My kid is two and already owns 6 calves all on her own. But she gets to take advantage of my buying power too.

 

Dave Wright President of Independent Cattlemen of Nebraska (ICON) said something to this effect once “I raise kids, the cattle are there to help me teach them life’s lessons”

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2 Comments

Posted by on September 26, 2014 in Uncategorized

 

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2 responses to “529 Plan Updated

  1. Pat

    November 18, 2014 at 7:20 am

    I understand what you are trying to do and what you are trying to teach to your daughter, but it is a little silly to pretend that your daughter is some type of apprentice cattle baron at age 2. You are buying and selling commodities in your daughter’s name–she is not making the transactions. You are.

    I have no doubt that you will teach her many valuable life and business lessons in the future. But let’s stop pretending that your 2-year-old is some kind of commodity trading wunderkind, out chasing new markets and analyzing margins.

     
    • mrcattlemaster

      November 18, 2014 at 11:34 am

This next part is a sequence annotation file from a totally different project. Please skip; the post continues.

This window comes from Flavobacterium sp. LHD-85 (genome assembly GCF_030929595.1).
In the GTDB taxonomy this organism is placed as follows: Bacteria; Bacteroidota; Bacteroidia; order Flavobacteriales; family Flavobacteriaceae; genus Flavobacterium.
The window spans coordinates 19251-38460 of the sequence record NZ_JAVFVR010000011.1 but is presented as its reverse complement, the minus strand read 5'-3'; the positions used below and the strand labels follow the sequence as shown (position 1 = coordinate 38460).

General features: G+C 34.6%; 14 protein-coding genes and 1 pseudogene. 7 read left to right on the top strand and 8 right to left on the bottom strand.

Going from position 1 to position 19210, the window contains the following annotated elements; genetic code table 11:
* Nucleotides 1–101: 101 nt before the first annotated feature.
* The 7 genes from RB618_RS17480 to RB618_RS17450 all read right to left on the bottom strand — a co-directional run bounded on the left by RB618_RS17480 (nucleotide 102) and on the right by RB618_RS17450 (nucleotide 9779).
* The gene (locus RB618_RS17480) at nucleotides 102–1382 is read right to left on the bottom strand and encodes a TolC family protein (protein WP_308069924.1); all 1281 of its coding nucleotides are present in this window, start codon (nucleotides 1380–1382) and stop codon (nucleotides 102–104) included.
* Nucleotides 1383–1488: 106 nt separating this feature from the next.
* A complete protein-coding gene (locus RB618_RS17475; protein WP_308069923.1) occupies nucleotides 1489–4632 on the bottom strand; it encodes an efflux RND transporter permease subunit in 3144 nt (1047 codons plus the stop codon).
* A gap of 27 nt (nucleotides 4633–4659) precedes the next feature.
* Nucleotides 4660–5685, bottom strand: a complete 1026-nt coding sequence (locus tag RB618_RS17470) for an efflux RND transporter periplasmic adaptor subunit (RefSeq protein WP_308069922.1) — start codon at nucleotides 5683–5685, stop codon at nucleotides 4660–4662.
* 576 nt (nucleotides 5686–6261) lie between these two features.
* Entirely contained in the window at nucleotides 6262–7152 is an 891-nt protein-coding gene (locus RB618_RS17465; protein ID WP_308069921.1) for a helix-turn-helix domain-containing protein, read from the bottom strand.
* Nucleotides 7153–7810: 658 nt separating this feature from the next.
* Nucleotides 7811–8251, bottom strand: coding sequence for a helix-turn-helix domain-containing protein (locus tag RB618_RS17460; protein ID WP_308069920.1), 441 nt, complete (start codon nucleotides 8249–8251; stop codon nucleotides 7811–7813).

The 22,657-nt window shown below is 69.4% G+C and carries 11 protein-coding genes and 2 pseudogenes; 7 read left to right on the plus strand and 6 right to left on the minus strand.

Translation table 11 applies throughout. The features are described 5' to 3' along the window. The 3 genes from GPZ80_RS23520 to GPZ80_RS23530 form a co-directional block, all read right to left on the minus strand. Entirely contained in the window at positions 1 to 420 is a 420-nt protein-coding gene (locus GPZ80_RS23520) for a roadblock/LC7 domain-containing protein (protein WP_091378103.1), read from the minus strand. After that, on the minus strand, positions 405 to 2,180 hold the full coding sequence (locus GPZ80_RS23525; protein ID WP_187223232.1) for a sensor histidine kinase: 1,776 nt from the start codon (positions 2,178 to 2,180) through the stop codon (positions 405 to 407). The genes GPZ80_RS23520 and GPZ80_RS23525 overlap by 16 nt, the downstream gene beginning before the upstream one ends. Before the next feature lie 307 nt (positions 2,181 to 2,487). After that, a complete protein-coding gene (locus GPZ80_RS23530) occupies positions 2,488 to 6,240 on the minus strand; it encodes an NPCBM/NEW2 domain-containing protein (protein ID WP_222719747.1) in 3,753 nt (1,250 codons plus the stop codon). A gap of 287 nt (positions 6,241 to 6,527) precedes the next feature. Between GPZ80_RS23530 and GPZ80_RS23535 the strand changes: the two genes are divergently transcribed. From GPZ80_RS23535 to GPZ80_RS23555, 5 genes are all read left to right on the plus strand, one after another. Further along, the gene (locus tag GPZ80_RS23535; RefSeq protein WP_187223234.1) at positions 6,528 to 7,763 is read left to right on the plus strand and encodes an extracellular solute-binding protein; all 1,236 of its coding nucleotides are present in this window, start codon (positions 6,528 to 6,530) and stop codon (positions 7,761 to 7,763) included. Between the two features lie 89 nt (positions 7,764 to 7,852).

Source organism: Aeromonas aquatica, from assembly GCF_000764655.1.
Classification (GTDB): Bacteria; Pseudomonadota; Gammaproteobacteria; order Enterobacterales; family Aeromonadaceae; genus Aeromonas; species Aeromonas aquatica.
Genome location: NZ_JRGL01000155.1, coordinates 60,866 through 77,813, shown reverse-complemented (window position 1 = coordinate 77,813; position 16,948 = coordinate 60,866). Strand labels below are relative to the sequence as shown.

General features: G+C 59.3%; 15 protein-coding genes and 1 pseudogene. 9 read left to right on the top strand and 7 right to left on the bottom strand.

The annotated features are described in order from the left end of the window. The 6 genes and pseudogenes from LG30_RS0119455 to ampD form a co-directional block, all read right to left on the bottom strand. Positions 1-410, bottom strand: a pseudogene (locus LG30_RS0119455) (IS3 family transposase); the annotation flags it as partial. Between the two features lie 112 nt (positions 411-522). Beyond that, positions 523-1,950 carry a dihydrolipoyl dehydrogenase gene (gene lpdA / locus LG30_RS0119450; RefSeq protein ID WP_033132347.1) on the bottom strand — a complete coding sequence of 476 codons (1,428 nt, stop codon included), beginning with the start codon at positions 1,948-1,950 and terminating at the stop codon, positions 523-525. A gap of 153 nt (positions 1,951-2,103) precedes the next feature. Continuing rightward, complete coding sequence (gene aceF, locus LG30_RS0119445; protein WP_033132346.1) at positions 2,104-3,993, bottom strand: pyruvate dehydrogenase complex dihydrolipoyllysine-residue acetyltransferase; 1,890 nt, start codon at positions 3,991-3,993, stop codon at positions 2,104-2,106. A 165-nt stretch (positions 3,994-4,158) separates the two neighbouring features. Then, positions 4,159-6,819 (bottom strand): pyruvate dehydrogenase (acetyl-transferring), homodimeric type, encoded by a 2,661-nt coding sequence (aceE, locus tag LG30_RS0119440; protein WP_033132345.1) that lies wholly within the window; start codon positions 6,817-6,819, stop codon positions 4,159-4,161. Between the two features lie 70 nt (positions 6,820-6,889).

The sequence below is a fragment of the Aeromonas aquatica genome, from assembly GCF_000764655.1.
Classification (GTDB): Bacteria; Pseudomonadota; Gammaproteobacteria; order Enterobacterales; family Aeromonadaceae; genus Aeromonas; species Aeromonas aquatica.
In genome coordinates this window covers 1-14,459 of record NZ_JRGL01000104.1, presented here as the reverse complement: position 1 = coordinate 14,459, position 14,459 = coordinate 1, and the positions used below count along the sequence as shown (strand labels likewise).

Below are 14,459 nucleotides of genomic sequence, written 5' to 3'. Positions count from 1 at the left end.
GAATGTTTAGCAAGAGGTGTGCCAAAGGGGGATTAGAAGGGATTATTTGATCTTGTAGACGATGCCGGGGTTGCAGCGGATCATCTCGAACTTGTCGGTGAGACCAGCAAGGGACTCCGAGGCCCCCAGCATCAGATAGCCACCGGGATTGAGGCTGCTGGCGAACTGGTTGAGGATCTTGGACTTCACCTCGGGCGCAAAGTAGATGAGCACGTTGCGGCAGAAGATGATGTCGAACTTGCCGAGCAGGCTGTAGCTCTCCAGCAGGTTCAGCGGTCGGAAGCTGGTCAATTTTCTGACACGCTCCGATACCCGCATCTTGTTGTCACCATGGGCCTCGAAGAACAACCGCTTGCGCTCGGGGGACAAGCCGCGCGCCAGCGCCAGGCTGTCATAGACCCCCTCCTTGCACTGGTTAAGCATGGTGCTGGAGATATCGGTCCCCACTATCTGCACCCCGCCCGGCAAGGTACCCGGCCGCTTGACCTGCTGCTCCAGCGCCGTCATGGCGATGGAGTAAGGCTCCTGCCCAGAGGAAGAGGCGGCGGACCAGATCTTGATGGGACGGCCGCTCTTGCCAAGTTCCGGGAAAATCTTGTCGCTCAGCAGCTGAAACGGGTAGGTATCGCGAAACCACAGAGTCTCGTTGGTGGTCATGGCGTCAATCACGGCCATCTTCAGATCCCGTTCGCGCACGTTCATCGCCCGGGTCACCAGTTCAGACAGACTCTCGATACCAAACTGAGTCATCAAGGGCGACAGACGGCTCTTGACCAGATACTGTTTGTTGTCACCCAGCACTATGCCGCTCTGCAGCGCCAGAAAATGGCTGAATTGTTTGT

Pat, you are right. It is silly to pretend. That is why the language I used included the words I, me, and our. In the real world no auctioneer is going to accept a bid from a two year old. No bank is going to issue checks to one either. I can not walk out to a pen and point at a clf and tell you its hers. They all wear my brand. See I have run into a differnt problem. Its called the “kiddie tax”. I discussed this plan with my lawyer and accountant, and if I were to give her, her own bisiness at her age she would be subjected to it. These things are why it is up to me to do them. Just common sense. Kind of like an actual 529 it is up to the parent to execute. When I get to the point in this posting where she is an adult, and she gets more financing from that bank, I made a comment she would have no problem getting it with my supervision. So even when she is a young adult I plan to kinda keep a thumb on it. I think I communicated that clearly enough.